Editorial

EDITORIAL | Merger No More, But Serious Questions Remain

Provost Michael Kotlikoff’s decision to move on from the proposed merger between the School of Industrial and Labor Relations and the College of Human Ecology is the right one, and we are glad to see this exercise in academic Frankensteining put to rest. We hope that without the most unpopular proposal casting a shadow over campus, Cornell can constructively debate the other elements of the Committee on Organizational Structures in the Social Sciences report. The merger idea encountered fierce pushback from faculty and students alike, particularly in the ILR school, and drew comparisons to 2016’s much-maligned creation of the College of Business. Eighty-eight percent of ILR faculty expressed opposition to the proposal in a survey presented to the Faculty Senate, 163 current ILR and Human Ecology students wrote a letter to The Sun objecting to the idea and all four living former deans of the ILR school similarly argued against the change in an open letter to Kotlikoff and President Martha Pollack published in The Sun. Throughout this process, the co-chairs of the committee and other members of the administration reiterated that the proposals laid out in the report were just that — proposals — and that the merger was not even the highest-rated idea.

Everybody Eats cofounders, Imani Majied '19 and Dr. Muhammad Ansari in Singapore where they won a place in the Young Social Entrepreneurs Program with Singapore International Foundation this March.

Food Delivery Startup to Kickoff in Ithaca this Fall

Everybody Eats, a social startup created by Cornell students is working towards creating opportunities for reduced-price food delivery service through collaborations with local restaurants. Debuting this fall, this startup’s goal is to try and combat food insecurity faced by low-income families, especially in the Tompkins County area.

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SONG | Why We Love the School We Hate

Cornhell. This is the nickname I hear as I cross the Arts Quad every morning, fifty students shivering under parkas with a ring of fur around their face, their L.L. Bean boots dragging through dirty slush. Some clutch cups of mediocre coffee from Libe. All bear an expression of death on their faces. Reality is uncertain and terrifying right now, ridden with countless events startling Cornellians over the past few months — the discovery of a weapon stockpile in Collegetown, an atrocious pig roast, a string of racial and sexual violence.

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Thrilled for Trillium Late Night

What I’m trying to say is, Trillium late-night hours will be in effect for the remainder of the spring semester (and hopefully beyond), and if you are even contemplating whether or not to join me in lovingly devouring a cream pasta bowl at 8 p.m., then the answer is yesssss.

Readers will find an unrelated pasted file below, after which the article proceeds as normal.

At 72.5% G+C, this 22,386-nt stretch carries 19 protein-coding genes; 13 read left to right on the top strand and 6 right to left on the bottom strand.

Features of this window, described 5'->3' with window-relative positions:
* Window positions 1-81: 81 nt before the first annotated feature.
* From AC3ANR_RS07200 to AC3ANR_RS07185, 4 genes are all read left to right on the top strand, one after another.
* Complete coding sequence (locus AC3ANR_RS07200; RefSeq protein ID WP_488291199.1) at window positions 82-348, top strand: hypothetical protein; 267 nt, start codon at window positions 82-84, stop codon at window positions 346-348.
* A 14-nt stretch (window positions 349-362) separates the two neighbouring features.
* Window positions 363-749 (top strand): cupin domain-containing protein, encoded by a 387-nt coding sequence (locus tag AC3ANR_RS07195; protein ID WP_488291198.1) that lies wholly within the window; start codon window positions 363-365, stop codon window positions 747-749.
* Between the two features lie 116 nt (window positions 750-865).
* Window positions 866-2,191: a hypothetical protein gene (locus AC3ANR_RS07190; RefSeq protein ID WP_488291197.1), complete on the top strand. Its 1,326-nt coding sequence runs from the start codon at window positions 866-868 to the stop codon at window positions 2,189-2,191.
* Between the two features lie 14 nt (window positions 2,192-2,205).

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GLANZEL | To Cornell’s Administration, You’re Just a Number

I am a proud Cornellian. As a second-semester senior, I can easily say that I have experienced the roller coaster of ups and downs that virtually every Cornellian before me has felt. Regardless of what highs and lows this school has brought me to, I truly believe that this school, and the students in it, are a testament to what an elite education can do for both the individual and society as a whole. Cornell is, quite simply, a remarkable institution, with brilliant professors and students. Unfortunately, the university’s administration is a great stain on an otherwise incredible and noble history. In past columns, I have described the problems with the administration’s compulsive spending and inattention to the needs of lower-income students.

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Cornell’s Artistic Window: Highlights from the Collection

From Picasso to Piranesi, Cassatt to Cunningham, the Johnson Museum’s Highlights from the Collection: 45 Years at the Johnson showcases a wide variety of art. The scope is immense in both historical and geographical breadth. Upon entering the exhibition, I found myself face-to-face with a cow with its head turned to the side, eyeing some distant pastoral horizon as though musing over the kinds of deep insights only cows are sensible of. Its front legs are posed as though aware of an audience — Constant Troyon’s 19th century bovine scene is at once striking and peaceful, unique and unobtrusive. Past the cow is a row of medieval Asian art where a bronze 12th century Ganesha is adjacent to a 15th century Burmese tile depicting two elephant-headed warriors.

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Agents of Change: Untold Stories of the Willard Straight Takeover

On Saturday evening, Cornell students, alumni, faculty and local Ithaca residents were treated to a screening of the documentary Agents of Change at Kennedy Hall. The event was hosted by Associate Dean of Students Dr. Renée T. Alexander ’74 and co-sponsored by Black Students United, OADI, Omega Psi Phi, Ujamaa Residential College and the Office of the Dean of Students. The winner of both Jury and Audience awards at the 2016 Pan African Film & Arts Festival, Agents of Change takes us back in time to the 1968 strike at San Francisco State University and the 1969 Willard Straight Hall takeover at Cornell. Both SFSU and Cornell protests were based on similar demands for an increase in black faculty and students and the development of a black studies program. The directors Abby Ginzberg ’71 and Frank Dawson ’72 cleverly juxtapose the two events.